The Israeli occupation seized tents in the West Bank that were being used as emergency clinics reports Yousef Asfour, Palestinian activist living in the Gaza strip
In Gaza, we understand what being under a blockade is like. More than two million people have lived under siege for over ten years, it is one of the most crowded places in the world and has experienced three wars that have destroyed infrastructure including hospitals and health centres.
The streets of Tel Aviv were adorned with rainbow flags alongside Israeli ones on 8 June as thousands of Israelis took to the streets for their 20th annual pride march.
To those unaware of the ethnic cleansing and genocide carried out by Israel on a daily basis for the past 70 years, the self-proclaimed “gay capital of the Middle East” would have appeared to represent a very tolerant and open society.
Bernard Regan has produced a timely and well researched analysis of the Balfour Declaration of November 1917. The declaration stated unequivocally the British government’s support for the “establishment in Palestine of a national home for the Jewish people”. The qualification that “nothing shall be done which may prejudice the civil and religious rights of existing non-Jewish communities in Palestine” was a view observed less in its implementation than in its negation.
“Out of the Ashes”, the last chapter of my book The Myths of Zionism, explored prospects for alliances between the Palestinian liberation movement and Jews, both in Europe and America, but also in Israel. I looked at a number of key Jewish individuals, including Avraham Burg, a religious Jew, a long standing senior Israel Labour politician and former speaker of Israel’s Knesset, parliament.
The heart of John Rose’s argument (“Antisemitism and anti-Zionism today”, January SR) seems to me to be twofold: firstly, his emphasis on the need for dialogue between Israeli Jews and Palestinians as a precondition for resolution of the conflict. But secondly, it also raises the issue of the nature of Jewish cultural identity in a post-Zionist state of Palestine.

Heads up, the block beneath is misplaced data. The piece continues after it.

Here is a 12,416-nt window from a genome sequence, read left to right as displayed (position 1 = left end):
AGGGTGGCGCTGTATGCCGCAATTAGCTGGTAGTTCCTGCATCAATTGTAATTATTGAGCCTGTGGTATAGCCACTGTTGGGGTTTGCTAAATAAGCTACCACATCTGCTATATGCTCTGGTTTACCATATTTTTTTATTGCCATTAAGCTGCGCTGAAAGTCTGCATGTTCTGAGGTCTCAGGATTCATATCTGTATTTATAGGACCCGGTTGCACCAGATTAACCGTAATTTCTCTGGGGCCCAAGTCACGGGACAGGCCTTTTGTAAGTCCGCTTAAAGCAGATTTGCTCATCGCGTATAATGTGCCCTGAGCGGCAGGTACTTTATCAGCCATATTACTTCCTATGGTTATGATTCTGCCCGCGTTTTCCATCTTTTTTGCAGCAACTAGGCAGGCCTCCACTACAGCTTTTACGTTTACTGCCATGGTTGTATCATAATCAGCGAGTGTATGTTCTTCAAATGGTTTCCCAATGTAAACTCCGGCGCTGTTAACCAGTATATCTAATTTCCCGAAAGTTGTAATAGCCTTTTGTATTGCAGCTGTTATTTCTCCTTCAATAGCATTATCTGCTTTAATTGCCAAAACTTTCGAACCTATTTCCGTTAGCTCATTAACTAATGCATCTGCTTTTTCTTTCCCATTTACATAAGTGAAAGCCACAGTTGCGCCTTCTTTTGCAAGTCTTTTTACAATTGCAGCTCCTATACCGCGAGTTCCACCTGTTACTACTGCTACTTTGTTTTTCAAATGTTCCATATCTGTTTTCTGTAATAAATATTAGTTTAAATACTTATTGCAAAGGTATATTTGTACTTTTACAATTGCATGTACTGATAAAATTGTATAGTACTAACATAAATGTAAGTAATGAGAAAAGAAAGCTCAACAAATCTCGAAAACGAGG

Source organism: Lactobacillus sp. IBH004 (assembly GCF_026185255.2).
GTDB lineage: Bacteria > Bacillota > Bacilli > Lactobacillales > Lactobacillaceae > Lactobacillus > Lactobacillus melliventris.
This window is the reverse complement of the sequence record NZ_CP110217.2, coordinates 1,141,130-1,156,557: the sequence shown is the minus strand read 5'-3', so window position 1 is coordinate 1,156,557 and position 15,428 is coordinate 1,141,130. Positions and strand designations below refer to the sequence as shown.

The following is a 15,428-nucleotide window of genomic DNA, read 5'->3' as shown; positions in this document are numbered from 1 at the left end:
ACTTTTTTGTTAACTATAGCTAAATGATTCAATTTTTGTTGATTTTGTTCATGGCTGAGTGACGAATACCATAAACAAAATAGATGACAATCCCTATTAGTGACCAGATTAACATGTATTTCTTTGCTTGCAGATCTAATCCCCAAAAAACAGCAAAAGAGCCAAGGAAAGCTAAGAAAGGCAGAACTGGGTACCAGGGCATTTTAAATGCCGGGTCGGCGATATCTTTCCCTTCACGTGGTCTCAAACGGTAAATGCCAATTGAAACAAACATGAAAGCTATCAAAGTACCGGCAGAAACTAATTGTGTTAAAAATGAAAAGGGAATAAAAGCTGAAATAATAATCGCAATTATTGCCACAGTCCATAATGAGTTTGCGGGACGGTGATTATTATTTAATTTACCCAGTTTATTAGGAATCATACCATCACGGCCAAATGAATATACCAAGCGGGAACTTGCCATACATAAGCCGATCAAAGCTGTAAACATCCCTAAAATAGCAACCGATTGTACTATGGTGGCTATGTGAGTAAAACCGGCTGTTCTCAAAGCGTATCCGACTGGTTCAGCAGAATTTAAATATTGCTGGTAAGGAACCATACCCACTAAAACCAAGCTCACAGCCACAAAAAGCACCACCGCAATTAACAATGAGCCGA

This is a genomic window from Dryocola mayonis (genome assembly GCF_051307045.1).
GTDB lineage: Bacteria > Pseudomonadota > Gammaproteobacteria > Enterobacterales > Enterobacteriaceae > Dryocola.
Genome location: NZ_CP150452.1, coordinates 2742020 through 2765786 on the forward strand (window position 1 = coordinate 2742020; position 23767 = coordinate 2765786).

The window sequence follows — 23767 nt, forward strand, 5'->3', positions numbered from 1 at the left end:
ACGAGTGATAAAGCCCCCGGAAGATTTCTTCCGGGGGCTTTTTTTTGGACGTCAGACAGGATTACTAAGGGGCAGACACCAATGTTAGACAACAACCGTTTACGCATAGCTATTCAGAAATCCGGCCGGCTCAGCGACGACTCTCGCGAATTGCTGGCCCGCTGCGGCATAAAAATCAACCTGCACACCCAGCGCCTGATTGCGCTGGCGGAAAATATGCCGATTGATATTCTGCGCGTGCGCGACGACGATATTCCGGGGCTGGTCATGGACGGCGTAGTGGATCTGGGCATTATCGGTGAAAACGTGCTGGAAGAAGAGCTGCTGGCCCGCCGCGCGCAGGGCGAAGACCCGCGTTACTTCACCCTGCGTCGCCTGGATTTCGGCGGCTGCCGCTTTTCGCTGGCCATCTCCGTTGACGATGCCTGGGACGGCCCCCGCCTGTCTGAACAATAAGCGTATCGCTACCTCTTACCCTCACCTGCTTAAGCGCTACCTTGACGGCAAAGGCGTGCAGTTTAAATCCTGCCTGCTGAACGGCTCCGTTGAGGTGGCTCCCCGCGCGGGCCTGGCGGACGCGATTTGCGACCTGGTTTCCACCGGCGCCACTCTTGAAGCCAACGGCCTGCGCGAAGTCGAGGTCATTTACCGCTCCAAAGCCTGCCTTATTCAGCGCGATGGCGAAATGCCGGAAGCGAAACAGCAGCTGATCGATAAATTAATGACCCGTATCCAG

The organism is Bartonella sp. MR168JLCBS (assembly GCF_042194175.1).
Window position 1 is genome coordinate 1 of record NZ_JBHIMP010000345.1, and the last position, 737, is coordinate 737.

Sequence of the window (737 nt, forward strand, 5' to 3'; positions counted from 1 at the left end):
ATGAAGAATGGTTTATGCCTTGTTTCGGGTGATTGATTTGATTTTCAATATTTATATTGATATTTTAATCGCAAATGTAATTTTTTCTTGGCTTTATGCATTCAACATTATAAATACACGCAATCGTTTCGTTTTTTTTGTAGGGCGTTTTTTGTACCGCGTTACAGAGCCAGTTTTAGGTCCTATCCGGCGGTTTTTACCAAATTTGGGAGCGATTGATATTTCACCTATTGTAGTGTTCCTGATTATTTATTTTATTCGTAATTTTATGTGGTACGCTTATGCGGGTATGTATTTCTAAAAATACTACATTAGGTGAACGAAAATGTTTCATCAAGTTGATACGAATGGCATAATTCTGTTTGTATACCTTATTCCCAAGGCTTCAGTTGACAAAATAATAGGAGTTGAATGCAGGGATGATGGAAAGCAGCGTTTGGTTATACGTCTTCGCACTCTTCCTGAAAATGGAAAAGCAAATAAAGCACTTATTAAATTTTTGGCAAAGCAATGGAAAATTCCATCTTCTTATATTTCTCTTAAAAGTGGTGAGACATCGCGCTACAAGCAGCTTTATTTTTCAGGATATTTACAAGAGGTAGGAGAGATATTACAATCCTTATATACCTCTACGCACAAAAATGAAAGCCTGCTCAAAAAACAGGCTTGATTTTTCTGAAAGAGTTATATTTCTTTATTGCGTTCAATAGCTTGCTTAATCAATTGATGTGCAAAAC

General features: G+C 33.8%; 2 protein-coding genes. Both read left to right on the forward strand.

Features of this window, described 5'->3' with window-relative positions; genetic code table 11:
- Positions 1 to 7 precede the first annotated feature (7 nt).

The Berlin Wall has fallen, offering the chance to do what has so far proved impossible. That is how Norwegian sociologist Terje Rod-Larsen (played by Toby Stephens) argues the case to go ahead with the secret talks that resulted in the Oslo Accord of 1993 and the famous handshake between Palestinian leader Yasser Arafat and Israeli prime minister Yitzhak Rabin at the White House.
Bibi Netanyahu is not so popular in the White House following his spat with US president Barack Obama over Iran’s alleged race to develop nuclear weapons. The Israeli leader is accusing Obama of “giving up” because he is pursuing talks with Iran over its nuclear programme.
In a landmark victory for Palestinian rights campaigners SodaStream’s flagship Brighton EcoStream store was forced to close its doors.
The Israeli firm announced it had ceased trading on 1 July following two years of protests. The company is a target for the Boycott, Divestment and Sanctions campaign (BDS) for its links to illegal settlements in the West Bank.
The biggest news story of the 2014 Edinburgh Festival Fringe was the successful boycott of two state-funded Israeli productions.
All performances of The City, by Incubator Theatre of Jerusalem, and La Karina, by Pola Dance (the official dance company of the Ben-Gurion University of the Negev), were cancelled following a pro-boycott open letter and a protest outside the opening performance of Incubator’s show.